I was reading an article about a specialized communications link, and the author noted that in his case, it was much easier to boost the transmit-side power than improve the receive side. His comment made me think: which end should you work on improving?
In many situations, there is no choice. If you are designing a receiver (such as a GPS receiver or even a basic "radio"), you have no control over the transmit situation. Conversely, in many applications, you only have control over the transit side, and none for the receiver situation.
But for cases where the designer or project team has some control over both, the decision of what to do is a complicated one. You can improve your SNR and BER by boosting the transmit power, but this costs more in terms of a larger PA, more supply power, and has other implications. (And what about the antenna, do you have any control over that?)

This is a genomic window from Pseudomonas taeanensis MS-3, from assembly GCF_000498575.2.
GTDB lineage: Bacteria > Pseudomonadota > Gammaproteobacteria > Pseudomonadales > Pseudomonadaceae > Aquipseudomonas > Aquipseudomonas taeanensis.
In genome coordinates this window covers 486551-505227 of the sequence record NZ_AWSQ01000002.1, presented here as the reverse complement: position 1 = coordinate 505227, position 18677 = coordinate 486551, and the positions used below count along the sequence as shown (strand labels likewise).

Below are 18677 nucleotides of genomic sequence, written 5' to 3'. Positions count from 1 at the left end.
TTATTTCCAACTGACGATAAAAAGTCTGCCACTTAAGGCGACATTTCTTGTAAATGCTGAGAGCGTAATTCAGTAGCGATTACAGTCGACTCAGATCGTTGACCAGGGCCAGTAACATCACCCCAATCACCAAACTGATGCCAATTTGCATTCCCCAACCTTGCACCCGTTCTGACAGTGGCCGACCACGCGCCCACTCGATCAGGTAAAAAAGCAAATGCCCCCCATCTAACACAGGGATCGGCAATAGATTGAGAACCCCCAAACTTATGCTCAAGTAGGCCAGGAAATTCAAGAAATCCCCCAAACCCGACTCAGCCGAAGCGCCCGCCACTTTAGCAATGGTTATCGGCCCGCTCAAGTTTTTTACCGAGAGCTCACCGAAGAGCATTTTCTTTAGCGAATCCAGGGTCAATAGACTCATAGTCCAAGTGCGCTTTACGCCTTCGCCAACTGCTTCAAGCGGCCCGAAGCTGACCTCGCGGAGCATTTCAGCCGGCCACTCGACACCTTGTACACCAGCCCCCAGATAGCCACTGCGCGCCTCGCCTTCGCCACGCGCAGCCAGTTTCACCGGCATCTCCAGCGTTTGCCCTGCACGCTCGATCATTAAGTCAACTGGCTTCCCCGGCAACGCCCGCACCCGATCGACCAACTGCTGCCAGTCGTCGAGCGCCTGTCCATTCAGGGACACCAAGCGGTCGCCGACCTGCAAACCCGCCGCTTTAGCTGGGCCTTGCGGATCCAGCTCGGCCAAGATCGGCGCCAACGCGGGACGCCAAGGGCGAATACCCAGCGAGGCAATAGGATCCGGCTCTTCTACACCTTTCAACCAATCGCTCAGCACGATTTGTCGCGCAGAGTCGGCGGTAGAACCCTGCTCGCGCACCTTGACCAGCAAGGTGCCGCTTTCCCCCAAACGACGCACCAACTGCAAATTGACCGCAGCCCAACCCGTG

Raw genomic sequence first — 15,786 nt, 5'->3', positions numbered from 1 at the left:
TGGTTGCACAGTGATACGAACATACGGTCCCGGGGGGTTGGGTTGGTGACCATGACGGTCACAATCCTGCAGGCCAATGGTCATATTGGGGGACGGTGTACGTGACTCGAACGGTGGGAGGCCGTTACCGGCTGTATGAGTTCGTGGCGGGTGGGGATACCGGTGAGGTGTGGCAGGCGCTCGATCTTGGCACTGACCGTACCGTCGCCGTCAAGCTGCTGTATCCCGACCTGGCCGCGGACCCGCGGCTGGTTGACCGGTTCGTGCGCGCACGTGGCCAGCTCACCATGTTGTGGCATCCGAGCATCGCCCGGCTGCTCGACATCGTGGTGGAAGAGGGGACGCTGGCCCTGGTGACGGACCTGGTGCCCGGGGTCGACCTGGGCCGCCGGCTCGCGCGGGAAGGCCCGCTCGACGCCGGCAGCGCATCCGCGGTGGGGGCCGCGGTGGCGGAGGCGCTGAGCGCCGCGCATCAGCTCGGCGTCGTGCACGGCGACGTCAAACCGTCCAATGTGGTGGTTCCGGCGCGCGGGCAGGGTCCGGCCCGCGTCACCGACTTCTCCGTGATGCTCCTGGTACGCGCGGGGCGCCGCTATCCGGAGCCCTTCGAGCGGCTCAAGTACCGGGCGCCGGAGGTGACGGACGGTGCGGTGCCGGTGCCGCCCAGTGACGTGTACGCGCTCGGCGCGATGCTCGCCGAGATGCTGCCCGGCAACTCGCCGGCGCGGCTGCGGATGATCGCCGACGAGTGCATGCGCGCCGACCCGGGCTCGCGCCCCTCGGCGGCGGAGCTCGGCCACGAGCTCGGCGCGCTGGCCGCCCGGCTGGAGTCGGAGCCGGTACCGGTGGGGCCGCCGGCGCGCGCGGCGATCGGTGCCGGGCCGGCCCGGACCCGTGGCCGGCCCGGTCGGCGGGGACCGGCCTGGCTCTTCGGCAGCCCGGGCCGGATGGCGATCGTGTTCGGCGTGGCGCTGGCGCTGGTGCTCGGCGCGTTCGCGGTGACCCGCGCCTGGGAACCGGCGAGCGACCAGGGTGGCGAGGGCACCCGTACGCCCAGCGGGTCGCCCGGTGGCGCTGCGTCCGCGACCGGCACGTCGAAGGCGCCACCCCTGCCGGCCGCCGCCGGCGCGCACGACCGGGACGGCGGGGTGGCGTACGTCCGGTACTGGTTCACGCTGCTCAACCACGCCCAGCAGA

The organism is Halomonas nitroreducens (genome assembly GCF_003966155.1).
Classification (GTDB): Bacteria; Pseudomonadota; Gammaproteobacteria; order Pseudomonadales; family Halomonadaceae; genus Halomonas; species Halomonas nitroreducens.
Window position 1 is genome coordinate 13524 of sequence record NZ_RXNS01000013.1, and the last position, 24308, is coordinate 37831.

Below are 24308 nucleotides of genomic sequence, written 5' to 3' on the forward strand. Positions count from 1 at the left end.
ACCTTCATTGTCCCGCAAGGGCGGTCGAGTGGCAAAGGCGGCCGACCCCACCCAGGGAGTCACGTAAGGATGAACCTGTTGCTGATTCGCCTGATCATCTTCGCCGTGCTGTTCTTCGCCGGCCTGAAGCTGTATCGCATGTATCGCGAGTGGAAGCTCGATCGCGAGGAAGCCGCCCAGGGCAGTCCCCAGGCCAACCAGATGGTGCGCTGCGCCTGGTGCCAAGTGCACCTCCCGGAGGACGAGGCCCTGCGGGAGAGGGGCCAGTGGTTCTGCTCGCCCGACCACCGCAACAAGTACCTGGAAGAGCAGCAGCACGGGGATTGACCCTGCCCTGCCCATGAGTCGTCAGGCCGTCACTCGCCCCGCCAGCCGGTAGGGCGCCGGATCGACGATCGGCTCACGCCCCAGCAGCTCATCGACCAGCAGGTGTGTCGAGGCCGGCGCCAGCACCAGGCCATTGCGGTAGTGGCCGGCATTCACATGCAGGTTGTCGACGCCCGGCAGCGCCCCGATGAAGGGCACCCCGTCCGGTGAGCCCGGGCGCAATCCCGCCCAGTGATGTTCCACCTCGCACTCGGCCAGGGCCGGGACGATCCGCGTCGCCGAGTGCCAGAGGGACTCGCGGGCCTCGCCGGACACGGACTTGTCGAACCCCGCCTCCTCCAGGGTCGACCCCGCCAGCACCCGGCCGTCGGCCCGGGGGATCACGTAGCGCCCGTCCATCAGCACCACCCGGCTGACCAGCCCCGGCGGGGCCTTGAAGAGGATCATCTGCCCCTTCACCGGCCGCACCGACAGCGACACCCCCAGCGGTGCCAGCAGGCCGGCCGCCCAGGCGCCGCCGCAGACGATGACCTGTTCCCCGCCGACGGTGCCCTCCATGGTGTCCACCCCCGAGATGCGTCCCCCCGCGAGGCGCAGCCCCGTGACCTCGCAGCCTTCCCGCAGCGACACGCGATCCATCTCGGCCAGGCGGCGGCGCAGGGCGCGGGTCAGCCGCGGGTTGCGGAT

Or, you can improve the receiver front end, perhaps with a better, lower-noise front-end amplifier, or better, tighter filters, or even more complex, sophisticated algorithms to process the signal. While a better LNA or filters usually have very modest impact on power consumption, all three can impact the BOM cost. And if the received signal is buried in channel noise, an LNA with lower noise figure may not help.
So, as with most design situations, there is no clear-cut "best "answer or even an easy one. As usual, it's a matter of tradeoffs, with balancing among priorities, constraints, and risks, as well as cost and time-to-market issues. ♦